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January 26, 2004

Some Interesting/Humbling Numbers

Some interesting numbers I’ve heard/seen lately…sort of a follow-up to my post “Working For Pay…Or Not” from last week:

Pay for a front page photo in the Boston Herald: $100

Pay for two to three photos in a Boston Magazine (monthly) feature: $250 to $300

Not exactly inspiring numbers for editorial/photojournalist types. Now if you want to skip the work for pay stuff…if you want to simply pursue the fine arts angle, and you’ve assembled what you feel to be a fairly impressive body of work, maybe you’d like to publish a book. Of course, there are all sorts of low tech publishing options if you want to print small quantities, and I consistently hear about aspiring and established reputable photographers issuing small quantities of work in the form of inkjet prints, bound or gathered into a small book.

But what if you want to publish with a more reputable small press that has a shot at getting some modest press coverage, and placement in the better independent specialty outlets (Photo-Eye)…and maybe even the more well-stocked urban locations of Border’s and Barnes and Noble. Say Steidl, one of the hottest and best boutique publishers, who have assembled quite an impressive resume lately with recent titles like Mitch Epstein’s Family Business, Robert Polidori's Zones of Exclusion, and Paul Graham's American Night.

Here are some numbers from a recent Picture Magazine article, "The Power of the Art Book" on the costs of book publishing, with Steidl featured...these numbers come from an interview with Alexander Gallan of Distributed Art Publishers:

"A photo book priced at around $65 is successful if it sells 3000 copies. It should cost around $13 to make, so if you print 3000, you're looking at $39,000. In the U.S., bookstores buy books at around a 45% discount, so the publisher is selling that book for $35.75. Distribution costs come out of this, so the break-even point is somewhere around 1100 copies.

"Artists receive on average 10% of the net billings based on the wholesale price -- so for a $65 book they get around $3.50/book (when books are sold at a 45% discount to stores). So on a print run of 3000 -- which granted is small --- a sell out would return to the photographer around $10,000."

So this isn’t exactly a casual thing to pursue…and of course, you have to have a reputation in order to be able to secure a book contract in the first place. In response to the inevitable question regarding whether publishers work with emerging talent as well as established photographers...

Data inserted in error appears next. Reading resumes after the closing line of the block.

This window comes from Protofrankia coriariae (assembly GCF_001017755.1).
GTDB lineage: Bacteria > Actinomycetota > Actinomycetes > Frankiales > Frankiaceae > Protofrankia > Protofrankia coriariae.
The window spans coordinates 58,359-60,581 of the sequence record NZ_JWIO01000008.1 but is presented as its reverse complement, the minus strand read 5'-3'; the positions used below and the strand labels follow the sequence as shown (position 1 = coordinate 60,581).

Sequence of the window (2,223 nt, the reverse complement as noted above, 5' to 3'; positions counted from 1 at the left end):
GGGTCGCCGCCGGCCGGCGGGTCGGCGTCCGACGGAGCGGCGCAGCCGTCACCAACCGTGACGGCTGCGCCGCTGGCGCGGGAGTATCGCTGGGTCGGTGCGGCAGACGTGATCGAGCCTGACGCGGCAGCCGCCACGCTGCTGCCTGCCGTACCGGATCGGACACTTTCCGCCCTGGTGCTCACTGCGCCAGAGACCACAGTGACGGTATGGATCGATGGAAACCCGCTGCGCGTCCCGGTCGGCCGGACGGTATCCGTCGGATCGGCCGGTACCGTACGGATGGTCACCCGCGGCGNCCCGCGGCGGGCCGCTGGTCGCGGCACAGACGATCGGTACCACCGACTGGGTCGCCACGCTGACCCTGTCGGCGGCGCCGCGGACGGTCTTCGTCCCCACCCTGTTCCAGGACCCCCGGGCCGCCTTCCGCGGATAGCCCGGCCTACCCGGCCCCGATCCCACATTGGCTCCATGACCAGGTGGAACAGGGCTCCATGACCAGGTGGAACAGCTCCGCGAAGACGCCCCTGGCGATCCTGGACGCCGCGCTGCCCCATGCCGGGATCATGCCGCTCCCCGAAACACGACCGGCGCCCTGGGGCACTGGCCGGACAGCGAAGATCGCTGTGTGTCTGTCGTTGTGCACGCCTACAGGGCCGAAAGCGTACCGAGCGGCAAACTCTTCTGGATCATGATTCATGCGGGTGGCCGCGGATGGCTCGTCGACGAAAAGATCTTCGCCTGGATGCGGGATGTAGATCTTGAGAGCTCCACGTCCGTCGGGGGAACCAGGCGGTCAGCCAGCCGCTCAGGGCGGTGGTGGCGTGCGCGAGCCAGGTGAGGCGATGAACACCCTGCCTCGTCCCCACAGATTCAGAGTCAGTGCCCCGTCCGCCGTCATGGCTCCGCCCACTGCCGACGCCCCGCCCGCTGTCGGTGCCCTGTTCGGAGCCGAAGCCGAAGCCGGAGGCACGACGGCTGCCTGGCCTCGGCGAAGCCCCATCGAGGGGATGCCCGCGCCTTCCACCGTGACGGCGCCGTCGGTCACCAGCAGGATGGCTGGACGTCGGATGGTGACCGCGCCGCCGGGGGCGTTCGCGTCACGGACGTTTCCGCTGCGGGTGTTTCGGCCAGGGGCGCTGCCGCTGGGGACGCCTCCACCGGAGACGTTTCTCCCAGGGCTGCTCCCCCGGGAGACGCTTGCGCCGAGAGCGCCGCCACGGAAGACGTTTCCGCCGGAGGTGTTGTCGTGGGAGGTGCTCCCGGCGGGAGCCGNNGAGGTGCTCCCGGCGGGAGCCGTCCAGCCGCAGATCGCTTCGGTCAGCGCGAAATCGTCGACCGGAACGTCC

"Steidl's list has a good number of exquisite books on emerging photographers. Marc Joseph, the photographer of American Pitbull...is a perfect example. He has shot for many magazines and makes a decent living as a commercial photographer. He is not a well-known name yet but is getting his name out there. For a few years, he's been photographing pitbull culture in the U.S. and amassed an impressive collection of images that really tells the story of this subculture. Steidl loved it and is releasing it as a major photo book. It is Marc's first book ever and from it he expects to get a lot of payoff in terms of his career"

Steidl does have an interesting if odd array of titles...in addition to the outstanding ones mentioned earlier, it also has more dubious titles from Lou Reed and David Byrne (in equally dubious packaging...check out the books at your local bookstore if you don't believe me). On the other hand, they're also going to be publishing work from Alec Soth (featured on Conscientious last week), whose work strikes me as being extremely worthwhile...I'm definitely looking forward to his book.

On a side note, I have to say, looking at the very polarized reviews on the Amazon site for Joseph's book on pitbulls, it does look interesting...check them out. And here's another review of the book.


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Tracked on Jan 26, 2004 3:29:18 PM


Oh boy! All those poor pitbull lovers who are disappointed that they got an actual photo book. I don't want to sound too nasty but those people the only person who could do a good enough book was probably the late Leni Riefenstahl... ;-)

Posted by: Joerg at Jan 26, 2004 4:23:32 PM

I looked through the book at a local B&N. Some good photos. The author chooses to spend some significant time with people involved in breeding fighting pitbulls, however, which might explain saome of the bad amazon reviews. People like Colby puished the breed into what it is today primarily by breeding for gameness and selling to people they knew would fight the dogs.

Anyway, there are still some good photos there.

Posted by: Topango at Jan 26, 2004 9:37:35 PM

i have a fear of these dogs... but your photo makes him look a little scarier... and well beautiful @ the same time

Posted by: teesh at Jan 29, 2004 9:50:47 PM